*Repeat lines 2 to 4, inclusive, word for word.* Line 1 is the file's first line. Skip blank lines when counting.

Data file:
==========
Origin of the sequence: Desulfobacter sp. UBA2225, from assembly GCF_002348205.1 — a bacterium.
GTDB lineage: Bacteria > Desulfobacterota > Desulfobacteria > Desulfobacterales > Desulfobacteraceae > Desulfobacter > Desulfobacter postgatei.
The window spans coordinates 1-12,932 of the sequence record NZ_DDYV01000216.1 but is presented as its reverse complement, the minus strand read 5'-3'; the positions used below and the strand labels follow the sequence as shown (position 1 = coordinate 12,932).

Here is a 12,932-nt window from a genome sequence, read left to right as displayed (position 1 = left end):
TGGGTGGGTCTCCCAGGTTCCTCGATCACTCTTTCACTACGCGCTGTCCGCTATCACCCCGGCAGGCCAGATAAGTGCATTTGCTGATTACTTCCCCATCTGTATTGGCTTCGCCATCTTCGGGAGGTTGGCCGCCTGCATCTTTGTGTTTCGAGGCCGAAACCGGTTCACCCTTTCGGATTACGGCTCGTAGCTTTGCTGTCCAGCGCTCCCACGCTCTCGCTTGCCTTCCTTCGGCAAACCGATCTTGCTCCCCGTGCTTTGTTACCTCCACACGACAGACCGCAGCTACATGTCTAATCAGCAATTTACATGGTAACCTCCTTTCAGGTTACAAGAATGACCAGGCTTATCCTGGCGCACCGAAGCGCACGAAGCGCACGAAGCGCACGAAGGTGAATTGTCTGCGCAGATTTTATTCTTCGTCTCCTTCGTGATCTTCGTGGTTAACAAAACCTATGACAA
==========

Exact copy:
GTDB lineage: Bacteria > Desulfobacterota > Desulfobacteria > Desulfobacterales > Desulfobacteraceae > Desulfobacter > Desulfobacter postgatei.
The window spans coordinates 1-12,932 of the sequence record NZ_DDYV01000216.1 but is presented as its reverse complement, the minus strand read 5'-3'; the positions used below and the strand labels follow the sequence as shown (position 1 = coordinate 12,932).

Here is a 12,932-nt window from a genome sequence, read left to right as displayed (position 1 = left end):